After the Second World War he became a travesti. He chose his drag name riffing the Rita Hayworth film Gilda, 1946, and the name of the bomb dropped at Bikini (also named for Rita). Guilda was soon starring in shows in Italy and north Africa. He starred at La Carrousel in Paris with April Ashley and others. He was mentored by the actor/singer star Mistinguett (Jeanne Bourgeois, 1875-1956) and was her stand-in, and toured with her in 1951 which took him to Montréal for the first time. He set up his own show and took it to North America.
When his US visa expired in 1955, he moved to Montréal, where he quickly was able to perform in cabaret and on television. His act was condemned by the Catholic Church, and cabaret culture was damaged by Mayor Drapeau’s moral crusade against them. However he went from success to success. Noteworthy was Guilda’s 1965 show at Place des Arts which also featured Barbette, and his playing the Chevalier D’Eon in a Québec television series. He twice married women, but was also sexually active with men, which occasioned comments in the Québec gossip papers. In 1979 he published his autobiography.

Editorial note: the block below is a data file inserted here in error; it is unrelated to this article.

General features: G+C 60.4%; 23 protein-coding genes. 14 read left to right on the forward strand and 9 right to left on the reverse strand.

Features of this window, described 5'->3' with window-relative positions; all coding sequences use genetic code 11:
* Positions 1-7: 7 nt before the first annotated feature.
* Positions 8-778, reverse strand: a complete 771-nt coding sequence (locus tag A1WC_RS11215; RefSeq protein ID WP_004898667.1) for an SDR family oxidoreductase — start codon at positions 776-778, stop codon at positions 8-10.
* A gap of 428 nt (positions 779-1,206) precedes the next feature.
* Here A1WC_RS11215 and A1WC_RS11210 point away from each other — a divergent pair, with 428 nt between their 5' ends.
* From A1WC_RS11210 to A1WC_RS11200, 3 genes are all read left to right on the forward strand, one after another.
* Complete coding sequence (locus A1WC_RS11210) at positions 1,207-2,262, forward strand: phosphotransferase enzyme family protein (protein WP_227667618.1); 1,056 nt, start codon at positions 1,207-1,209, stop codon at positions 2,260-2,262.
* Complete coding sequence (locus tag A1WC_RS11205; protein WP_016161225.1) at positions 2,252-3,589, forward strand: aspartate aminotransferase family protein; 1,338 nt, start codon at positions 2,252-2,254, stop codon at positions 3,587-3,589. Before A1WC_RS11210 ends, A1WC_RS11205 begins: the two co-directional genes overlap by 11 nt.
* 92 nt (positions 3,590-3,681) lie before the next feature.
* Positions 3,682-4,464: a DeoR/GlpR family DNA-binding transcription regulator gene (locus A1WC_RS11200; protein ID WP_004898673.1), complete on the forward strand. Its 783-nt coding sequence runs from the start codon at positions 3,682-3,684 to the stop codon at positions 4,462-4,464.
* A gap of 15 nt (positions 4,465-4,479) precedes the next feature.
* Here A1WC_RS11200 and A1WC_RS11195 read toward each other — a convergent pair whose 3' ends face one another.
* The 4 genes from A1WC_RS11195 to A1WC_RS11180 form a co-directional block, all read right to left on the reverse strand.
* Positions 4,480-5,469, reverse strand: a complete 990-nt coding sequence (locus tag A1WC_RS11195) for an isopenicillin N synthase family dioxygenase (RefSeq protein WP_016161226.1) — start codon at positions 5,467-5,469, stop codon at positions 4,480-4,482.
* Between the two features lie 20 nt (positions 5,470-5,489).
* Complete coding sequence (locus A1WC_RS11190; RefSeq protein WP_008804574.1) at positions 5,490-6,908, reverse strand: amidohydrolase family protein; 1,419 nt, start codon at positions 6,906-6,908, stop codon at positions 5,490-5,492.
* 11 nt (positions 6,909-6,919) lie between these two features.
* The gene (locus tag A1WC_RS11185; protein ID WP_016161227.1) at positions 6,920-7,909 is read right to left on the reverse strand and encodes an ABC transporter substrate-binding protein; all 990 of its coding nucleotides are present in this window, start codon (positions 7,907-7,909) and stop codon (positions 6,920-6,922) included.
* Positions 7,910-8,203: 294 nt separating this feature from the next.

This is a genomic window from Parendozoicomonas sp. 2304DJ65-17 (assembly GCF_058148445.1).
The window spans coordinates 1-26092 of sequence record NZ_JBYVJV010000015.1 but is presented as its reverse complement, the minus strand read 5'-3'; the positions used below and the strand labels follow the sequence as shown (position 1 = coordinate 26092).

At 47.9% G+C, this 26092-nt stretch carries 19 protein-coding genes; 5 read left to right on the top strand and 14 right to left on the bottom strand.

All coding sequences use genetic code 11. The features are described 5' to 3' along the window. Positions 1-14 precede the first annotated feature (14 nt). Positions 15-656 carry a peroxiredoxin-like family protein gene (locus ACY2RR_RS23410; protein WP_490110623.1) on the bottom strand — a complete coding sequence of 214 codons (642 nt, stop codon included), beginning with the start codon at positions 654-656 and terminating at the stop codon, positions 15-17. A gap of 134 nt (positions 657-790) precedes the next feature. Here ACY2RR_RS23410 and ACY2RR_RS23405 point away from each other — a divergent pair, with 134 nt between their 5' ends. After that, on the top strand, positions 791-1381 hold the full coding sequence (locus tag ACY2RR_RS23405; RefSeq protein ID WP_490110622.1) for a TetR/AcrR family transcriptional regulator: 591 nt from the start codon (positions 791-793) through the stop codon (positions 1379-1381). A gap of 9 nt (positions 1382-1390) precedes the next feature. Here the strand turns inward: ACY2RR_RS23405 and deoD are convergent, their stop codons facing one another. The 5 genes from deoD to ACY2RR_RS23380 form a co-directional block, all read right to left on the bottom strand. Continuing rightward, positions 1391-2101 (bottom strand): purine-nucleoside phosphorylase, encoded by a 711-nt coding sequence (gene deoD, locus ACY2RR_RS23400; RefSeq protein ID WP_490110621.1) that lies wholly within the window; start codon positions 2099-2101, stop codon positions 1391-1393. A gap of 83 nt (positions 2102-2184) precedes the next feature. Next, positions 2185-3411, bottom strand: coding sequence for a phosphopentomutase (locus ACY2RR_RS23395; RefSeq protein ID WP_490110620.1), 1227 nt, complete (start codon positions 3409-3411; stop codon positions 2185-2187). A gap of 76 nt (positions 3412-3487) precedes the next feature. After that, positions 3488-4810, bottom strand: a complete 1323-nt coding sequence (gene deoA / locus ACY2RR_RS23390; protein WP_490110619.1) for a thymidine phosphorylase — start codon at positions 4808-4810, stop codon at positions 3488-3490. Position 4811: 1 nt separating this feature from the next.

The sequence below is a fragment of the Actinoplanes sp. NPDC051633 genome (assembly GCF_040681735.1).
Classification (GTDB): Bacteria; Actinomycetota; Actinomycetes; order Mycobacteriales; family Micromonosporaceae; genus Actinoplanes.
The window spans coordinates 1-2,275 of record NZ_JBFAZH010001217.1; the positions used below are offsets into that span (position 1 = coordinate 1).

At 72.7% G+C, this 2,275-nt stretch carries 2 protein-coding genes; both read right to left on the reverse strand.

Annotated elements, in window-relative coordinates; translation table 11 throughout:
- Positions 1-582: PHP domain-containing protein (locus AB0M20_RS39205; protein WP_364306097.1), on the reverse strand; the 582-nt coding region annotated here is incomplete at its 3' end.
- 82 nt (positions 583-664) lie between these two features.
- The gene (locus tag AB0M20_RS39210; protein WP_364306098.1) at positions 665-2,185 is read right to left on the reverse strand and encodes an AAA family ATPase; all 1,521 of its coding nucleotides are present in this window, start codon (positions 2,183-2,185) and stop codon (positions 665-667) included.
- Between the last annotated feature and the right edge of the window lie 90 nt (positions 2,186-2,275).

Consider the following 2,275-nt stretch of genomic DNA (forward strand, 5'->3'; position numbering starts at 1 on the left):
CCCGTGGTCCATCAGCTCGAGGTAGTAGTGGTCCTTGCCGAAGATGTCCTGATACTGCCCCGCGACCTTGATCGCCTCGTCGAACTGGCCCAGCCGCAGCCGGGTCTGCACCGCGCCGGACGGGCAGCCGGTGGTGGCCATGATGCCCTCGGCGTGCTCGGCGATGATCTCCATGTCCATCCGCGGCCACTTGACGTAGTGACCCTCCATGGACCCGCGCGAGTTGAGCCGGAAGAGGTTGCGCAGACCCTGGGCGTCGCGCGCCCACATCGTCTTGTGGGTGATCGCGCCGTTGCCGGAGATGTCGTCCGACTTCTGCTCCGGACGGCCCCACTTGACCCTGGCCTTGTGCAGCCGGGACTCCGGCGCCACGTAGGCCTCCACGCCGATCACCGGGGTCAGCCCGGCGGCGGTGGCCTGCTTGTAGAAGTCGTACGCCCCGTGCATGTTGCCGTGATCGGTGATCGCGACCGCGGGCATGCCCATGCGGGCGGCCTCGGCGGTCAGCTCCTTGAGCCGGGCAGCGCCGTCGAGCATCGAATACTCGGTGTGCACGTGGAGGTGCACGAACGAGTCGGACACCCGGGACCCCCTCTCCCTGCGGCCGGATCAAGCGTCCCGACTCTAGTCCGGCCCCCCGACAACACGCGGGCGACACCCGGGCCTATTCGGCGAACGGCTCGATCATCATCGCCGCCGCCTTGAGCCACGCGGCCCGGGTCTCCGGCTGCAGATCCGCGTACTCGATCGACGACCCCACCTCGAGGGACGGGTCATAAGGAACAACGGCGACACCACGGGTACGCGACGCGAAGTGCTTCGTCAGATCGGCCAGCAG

Guilda is also a painter, and the Archdiocese of Montréal commissioned him to paint a portrait of Pope John-Paul II.
He died at age 88.
- Guilda et Denis Monette. Guilda: elle et moi. Montréal: Editions Québécor 1979.
- David de Alba. “Guilda”. phantomdragon.com/THELEGEND/guilda.htm.
- “Guilda”. Wikipédia: L’encyclopédia libre. fr.wikipedia.org/wiki/Guilda.
- “Guilda”. Les Idols de Jeunesse. www.disquesmerite.com/HTM/fiche.asp?NumArtiste=172.
- Richard Burnett. "Remembering Guilda: Trailblazing Montreal drag queen dies at 88". Xtra, July 27, 2012. www.xtra.ca/public/National/Remembering_Guilda-12357.aspx.
For some reason Guilda is not in The Canadian Encyclopedia, nor is he mentioned in William Weintraub's City unique : Montreal days and nights in the 1940s and '50s.